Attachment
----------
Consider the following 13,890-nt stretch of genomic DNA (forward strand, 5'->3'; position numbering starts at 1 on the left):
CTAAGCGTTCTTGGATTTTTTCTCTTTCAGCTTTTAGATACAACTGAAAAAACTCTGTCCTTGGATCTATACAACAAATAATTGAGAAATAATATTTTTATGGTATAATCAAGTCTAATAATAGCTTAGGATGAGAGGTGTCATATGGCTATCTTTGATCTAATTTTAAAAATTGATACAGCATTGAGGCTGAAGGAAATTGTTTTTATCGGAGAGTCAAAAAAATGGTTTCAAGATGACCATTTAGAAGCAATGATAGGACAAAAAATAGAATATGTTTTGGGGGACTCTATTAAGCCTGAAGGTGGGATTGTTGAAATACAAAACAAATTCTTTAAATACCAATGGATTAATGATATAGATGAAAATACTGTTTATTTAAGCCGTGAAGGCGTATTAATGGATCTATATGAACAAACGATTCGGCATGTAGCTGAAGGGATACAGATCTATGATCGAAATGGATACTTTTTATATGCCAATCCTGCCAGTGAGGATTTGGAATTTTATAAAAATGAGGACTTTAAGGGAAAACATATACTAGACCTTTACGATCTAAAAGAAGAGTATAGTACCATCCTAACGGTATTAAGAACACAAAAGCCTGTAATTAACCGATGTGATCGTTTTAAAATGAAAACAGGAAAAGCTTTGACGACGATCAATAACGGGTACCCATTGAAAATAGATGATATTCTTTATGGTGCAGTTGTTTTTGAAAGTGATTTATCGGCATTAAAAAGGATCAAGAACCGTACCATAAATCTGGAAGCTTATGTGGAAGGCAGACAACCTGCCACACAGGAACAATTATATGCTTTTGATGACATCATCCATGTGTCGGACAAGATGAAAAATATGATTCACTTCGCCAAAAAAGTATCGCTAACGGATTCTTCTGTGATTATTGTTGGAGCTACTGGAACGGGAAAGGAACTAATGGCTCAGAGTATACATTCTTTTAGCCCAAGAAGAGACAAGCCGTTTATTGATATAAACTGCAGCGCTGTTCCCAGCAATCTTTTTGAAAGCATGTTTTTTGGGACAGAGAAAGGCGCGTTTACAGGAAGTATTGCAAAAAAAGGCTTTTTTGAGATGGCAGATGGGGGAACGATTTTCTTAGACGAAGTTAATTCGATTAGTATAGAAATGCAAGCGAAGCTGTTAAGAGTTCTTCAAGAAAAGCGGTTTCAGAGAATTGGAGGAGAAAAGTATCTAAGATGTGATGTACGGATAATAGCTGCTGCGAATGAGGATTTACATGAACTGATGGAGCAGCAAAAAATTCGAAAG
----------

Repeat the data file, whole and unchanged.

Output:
Consider the following 13,890-nt stretch of genomic DNA (forward strand, 5'->3'; position numbering starts at 1 on the left):
CTAAGCGTTCTTGGATTTTTTCTCTTTCAGCTTTTAGATACAACTGAAAAAACTCTGTCCTTGGATCTATACAACAAATAATTGAGAAATAATATTTTTATGGTATAATCAAGTCTAATAATAGCTTAGGATGAGAGGTGTCATATGGCTATCTTTGATCTAATTTTAAAAATTGATACAGCATTGAGGCTGAAGGAAATTGTTTTTATCGGAGAGTCAAAAAAATGGTTTCAAGATGACCATTTAGAAGCAATGATAGGACAAAAAATAGAATATGTTTTGGGGGACTCTATTAAGCCTGAAGGTGGGATTGTTGAAATACAAAACAAATTCTTTAAATACCAATGGATTAATGATATAGATGAAAATACTGTTTATTTAAGCCGTGAAGGCGTATTAATGGATCTATATGAACAAACGATTCGGCATGTAGCTGAAGGGATACAGATCTATGATCGAAATGGATACTTTTTATATGCCAATCCTGCCAGTGAGGATTTGGAATTTTATAAAAATGAGGACTTTAAGGGAAAACATATACTAGACCTTTACGATCTAAAAGAAGAGTATAGTACCATCCTAACGGTATTAAGAACACAAAAGCCTGTAATTAACCGATGTGATCGTTTTAAAATGAAAACAGGAAAAGCTTTGACGACGATCAATAACGGGTACCCATTGAAAATAGATGATATTCTTTATGGTGCAGTTGTTTTTGAAAGTGATTTATCGGCATTAAAAAGGATCAAGAACCGTACCATAAATCTGGAAGCTTATGTGGAAGGCAGACAACCTGCCACACAGGAACAATTATATGCTTTTGATGACATCATCCATGTGTCGGACAAGATGAAAAATATGATTCACTTCGCCAAAAAAGTATCGCTAACGGATTCTTCTGTGATTATTGTTGGAGCTACTGGAACGGGAAAGGAACTAATGGCTCAGAGTATACATTCTTTTAGCCCAAGAAGAGACAAGCCGTTTATTGATATAAACTGCAGCGCTGTTCCCAGCAATCTTTTTGAAAGCATGTTTTTTGGGACAGAGAAAGGCGCGTTTACAGGAAGTATTGCAAAAAAAGGCTTTTTTGAGATGGCAGATGGGGGAACGATTTTCTTAGACGAAGTTAATTCGATTAGTATAGAAATGCAAGCGAAGCTGTTAAGAGTTCTTCAAGAAAAGCGGTTTCAGAGAATTGGAGGAGAAAAGTATCTAAGATGTGATGTACGGATAATAGCTGCTGCGAATGAGGATTTACATGAACTGATGGAGCAGCAAAAAATTCGAAAG